Neighbor Relations Water Rights


Water Rights

A farmer's time-honored claim to his water--nothing is more important to his survival. Given that Whitman Mission is essentially a farm surrounded by other farms, disputes over water are inevitable. Particular sensitivity is required by park superintendents when negotiating rights that have been disputed intermittently since the park's inception. Unfortunately, the history of the 47-year old controversy is beyond the scope of this study. Instead, a brief mention of the issues will suffice to give park managers an indication of the import of water rights.

Like most issues, the water rights controversy began in the 1940s centering, then as now, on rights to Doan Creek. As already mentioned, neighbor E B. Miller complained about Superintendent Weldon diverting "his" water from Doan Creek for use at the Monument. In fact, neighbors Miller, Shelden, Harold Bowers, and the National Park Service all had legitimate claim to the water so a Doan Creek water use schedule was developed in 1952 for all four parties. [124] The schedule was updated in 1960 and 1962 for the park and neighbors Frazier, Shelden, and Ken Wasser.

In 1963 the watercourse changed when, as part of Mission 66, the park's irrigation ditch was relocated south of the Oregon Trail. Rights to Doan Creek's water is still the main point of contention. Whenever disputes arise, they usually include claims of unfair diversion or excessive usage of this water.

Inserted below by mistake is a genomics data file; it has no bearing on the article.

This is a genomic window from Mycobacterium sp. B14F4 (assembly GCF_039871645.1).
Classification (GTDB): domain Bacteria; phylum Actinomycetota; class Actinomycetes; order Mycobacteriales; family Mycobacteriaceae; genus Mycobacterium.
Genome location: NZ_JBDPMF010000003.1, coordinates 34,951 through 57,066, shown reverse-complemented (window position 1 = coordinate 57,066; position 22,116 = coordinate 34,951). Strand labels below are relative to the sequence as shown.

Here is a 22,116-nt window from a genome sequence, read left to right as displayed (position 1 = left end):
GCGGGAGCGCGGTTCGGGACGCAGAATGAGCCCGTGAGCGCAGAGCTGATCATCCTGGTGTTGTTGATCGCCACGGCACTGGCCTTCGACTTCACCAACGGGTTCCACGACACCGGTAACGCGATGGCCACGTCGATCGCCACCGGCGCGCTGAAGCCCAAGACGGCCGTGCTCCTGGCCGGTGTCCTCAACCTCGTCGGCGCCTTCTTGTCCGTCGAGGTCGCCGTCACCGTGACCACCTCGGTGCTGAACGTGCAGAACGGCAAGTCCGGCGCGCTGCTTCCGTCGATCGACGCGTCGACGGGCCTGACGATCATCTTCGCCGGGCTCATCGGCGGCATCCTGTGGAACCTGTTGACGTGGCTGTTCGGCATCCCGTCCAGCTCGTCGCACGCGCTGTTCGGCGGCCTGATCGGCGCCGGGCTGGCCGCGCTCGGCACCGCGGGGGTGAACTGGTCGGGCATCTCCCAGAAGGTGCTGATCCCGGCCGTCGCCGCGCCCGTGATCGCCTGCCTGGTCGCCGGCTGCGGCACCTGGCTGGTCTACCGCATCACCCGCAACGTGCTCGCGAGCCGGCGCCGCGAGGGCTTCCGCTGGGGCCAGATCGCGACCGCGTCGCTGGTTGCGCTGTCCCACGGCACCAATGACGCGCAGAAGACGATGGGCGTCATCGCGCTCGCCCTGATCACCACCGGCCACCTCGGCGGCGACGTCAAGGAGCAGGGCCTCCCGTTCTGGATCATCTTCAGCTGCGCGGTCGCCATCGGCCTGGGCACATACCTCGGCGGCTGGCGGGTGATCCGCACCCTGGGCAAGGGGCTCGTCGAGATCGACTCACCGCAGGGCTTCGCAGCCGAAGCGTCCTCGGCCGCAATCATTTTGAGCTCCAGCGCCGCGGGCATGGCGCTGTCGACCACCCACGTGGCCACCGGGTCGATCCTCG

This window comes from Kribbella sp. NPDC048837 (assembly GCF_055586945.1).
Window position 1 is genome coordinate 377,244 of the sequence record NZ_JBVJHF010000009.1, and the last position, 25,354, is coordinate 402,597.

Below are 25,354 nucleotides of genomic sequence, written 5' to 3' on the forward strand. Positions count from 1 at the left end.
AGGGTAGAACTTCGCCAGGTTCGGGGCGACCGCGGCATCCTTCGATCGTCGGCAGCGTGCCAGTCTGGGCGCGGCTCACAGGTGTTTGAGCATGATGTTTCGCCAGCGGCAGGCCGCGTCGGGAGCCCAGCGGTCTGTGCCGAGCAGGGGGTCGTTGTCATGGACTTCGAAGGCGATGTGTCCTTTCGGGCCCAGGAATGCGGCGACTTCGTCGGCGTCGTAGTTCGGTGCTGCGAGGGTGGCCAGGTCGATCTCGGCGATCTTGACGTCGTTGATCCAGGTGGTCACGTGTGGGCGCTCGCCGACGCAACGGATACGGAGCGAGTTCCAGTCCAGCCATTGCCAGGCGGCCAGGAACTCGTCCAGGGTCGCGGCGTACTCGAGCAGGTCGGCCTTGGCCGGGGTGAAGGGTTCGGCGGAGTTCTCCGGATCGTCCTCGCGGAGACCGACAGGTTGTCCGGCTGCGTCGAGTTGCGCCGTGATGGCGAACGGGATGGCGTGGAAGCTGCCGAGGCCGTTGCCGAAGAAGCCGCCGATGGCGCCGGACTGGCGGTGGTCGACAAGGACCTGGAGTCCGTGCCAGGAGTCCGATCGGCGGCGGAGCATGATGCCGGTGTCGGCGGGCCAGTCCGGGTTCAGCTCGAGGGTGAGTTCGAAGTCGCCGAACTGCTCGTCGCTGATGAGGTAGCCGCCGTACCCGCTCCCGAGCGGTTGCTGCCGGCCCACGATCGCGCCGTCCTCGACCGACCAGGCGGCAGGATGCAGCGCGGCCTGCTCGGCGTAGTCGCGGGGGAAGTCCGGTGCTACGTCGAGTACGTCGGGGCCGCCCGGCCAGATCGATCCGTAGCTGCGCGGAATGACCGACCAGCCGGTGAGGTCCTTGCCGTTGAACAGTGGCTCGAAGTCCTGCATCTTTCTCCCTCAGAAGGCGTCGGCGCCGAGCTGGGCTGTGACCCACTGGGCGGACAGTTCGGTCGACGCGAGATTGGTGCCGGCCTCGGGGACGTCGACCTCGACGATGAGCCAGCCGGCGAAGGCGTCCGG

Since water for the downstream water users must flow through the park, maintaining the ditch, both on the grounds and before it enters the mission, is important. At least since 1950, all parties that benefited from the water cooperated and periodically cleaned the ditch. [125] A formal agreement signed in 1963 stated that the park staff was responsible for keeping the ditch clean to ensure maximum flow to the neighbors. [126] Current neighbor Richard Bughi, who has lived near the park since 1971, explained that "several times a year we get together to work on the ditch," [127] at the point before it enters the park boundary. Indeed, Molly Hanebut, owner of this property, remembers that her principal business with the park concerned the overflow from this ditch:

They had to keep the ditch clean so that the water wouldn't overflow . . . . Having stock in a pasture, they're going to drink water wherever they can get to it . . . they stick their heads through and break the fence. Oh, my husband and I built so many fences it makes me sick to think about it. [128]

Although the ditch is cleaned each year, disputes still arise over which section of the ditch is the government's responsibility and which section is the neighbors' responsibility.

Of any controversy at Whitman Mission, the water rights is one of the most complicated and continuous, and of major concern to the neighbors. Bill Vollendorf of Walla Walla, an appraiser and park supporter, wrote a brief chronology of the controversy in 1984; an expanded water rights study would facilitate future management of this issue.

Most of the nearby farmers have been neighbors of the park for many years: current neighbors, the Sheldens and Mrs. Hanebut, had their farms before the park's establishment, while the "new kid on the block," Richard Bughi, has lived west of the park for 16 years. At the very least, when administrators understand the controversial issues involving the neighbors and how they have been managed in the past, chances are good that they can manage them fairly in the future.


Last updated: March 1, 2015

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